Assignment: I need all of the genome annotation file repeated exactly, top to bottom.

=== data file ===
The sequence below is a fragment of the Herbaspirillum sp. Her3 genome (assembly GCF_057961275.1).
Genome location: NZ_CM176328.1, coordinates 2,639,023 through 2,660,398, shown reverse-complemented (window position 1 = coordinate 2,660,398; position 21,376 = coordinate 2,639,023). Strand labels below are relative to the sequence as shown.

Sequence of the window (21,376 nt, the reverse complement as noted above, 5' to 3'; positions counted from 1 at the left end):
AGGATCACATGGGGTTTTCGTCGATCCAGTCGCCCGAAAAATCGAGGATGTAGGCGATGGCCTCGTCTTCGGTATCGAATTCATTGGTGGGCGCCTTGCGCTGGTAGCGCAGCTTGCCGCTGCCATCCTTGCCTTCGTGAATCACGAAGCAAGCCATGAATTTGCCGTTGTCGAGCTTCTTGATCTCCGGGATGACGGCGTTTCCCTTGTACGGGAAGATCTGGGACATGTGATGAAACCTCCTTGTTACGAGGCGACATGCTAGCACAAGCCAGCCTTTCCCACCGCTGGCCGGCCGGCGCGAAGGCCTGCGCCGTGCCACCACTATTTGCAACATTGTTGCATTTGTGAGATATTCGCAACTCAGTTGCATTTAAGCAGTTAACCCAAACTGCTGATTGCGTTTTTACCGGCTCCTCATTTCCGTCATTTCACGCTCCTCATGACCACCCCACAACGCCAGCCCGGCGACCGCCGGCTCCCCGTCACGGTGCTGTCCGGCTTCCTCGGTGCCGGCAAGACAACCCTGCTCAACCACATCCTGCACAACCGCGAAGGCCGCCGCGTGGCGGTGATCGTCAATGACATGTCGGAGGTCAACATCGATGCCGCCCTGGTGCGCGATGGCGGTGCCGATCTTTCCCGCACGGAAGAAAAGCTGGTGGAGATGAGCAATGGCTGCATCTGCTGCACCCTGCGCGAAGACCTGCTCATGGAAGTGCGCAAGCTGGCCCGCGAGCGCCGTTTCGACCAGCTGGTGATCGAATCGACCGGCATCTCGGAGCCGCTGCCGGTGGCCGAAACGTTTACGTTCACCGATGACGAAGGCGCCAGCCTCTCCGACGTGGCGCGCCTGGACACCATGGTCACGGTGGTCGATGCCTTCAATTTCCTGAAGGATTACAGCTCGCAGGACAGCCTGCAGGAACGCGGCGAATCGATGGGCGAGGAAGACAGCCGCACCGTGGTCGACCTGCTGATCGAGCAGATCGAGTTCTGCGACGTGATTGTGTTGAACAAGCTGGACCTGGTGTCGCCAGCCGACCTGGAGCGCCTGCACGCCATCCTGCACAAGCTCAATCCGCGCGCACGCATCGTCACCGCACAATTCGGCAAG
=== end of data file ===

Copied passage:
The sequence below is a fragment of the Herbaspirillum sp. Her3 genome (assembly GCF_057961275.1).
Genome location: NZ_CM176328.1, coordinates 2,639,023 through 2,660,398, shown reverse-complemented (window position 1 = coordinate 2,660,398; position 21,376 = coordinate 2,639,023). Strand labels below are relative to the sequence as shown.

Sequence of the window (21,376 nt, the reverse complement as noted above, 5' to 3'; positions counted from 1 at the left end):
AGGATCACATGGGGTTTTCGTCGATCCAGTCGCCCGAAAAATCGAGGATGTAGGCGATGGCCTCGTCTTCGGTATCGAATTCATTGGTGGGCGCCTTGCGCTGGTAGCGCAGCTTGCCGCTGCCATCCTTGCCTTCGTGAATCACGAAGCAAGCCATGAATTTGCCGTTGTCGAGCTTCTTGATCTCCGGGATGACGGCGTTTCCCTTGTACGGGAAGATCTGGGACATGTGATGAAACCTCCTTGTTACGAGGCGACATGCTAGCACAAGCCAGCCTTTCCCACCGCTGGCCGGCCGGCGCGAAGGCCTGCGCCGTGCCACCACTATTTGCAACATTGTTGCATTTGTGAGATATTCGCAACTCAGTTGCATTTAAGCAGTTAACCCAAACTGCTGATTGCGTTTTTACCGGCTCCTCATTTCCGTCATTTCACGCTCCTCATGACCACCCCACAACGCCAGCCCGGCGACCGCCGGCTCCCCGTCACGGTGCTGTCCGGCTTCCTCGGTGCCGGCAAGACAACCCTGCTCAACCACATCCTGCACAACCGCGAAGGCCGCCGCGTGGCGGTGATCGTCAATGACATGTCGGAGGTCAACATCGATGCCGCCCTGGTGCGCGATGGCGGTGCCGATCTTTCCCGCACGGAAGAAAAGCTGGTGGAGATGAGCAATGGCTGCATCTGCTGCACCCTGCGCGAAGACCTGCTCATGGAAGTGCGCAAGCTGGCCCGCGAGCGCCGTTTCGACCAGCTGGTGATCGAATCGACCGGCATCTCGGAGCCGCTGCCGGTGGCCGAAACGTTTACGTTCACCGATGACGAAGGCGCCAGCCTCTCCGACGTGGCGCGCCTGGACACCATGGTCACGGTGGTCGATGCCTTCAATTTCCTGAAGGATTACAGCTCGCAGGACAGCCTGCAGGAACGCGGCGAATCGATGGGCGAGGAAGACAGCCGCACCGTGGTCGACCTGCTGATCGAGCAGATCGAGTTCTGCGACGTGATTGTGTTGAACAAGCTGGACCTGGTGTCGCCAGCCGACCTGGAGCGCCTGCACGCCATCCTGCACAAGCTCAATCCGCGCGCACGCATCGTCACCGCACAATTCGGCAAG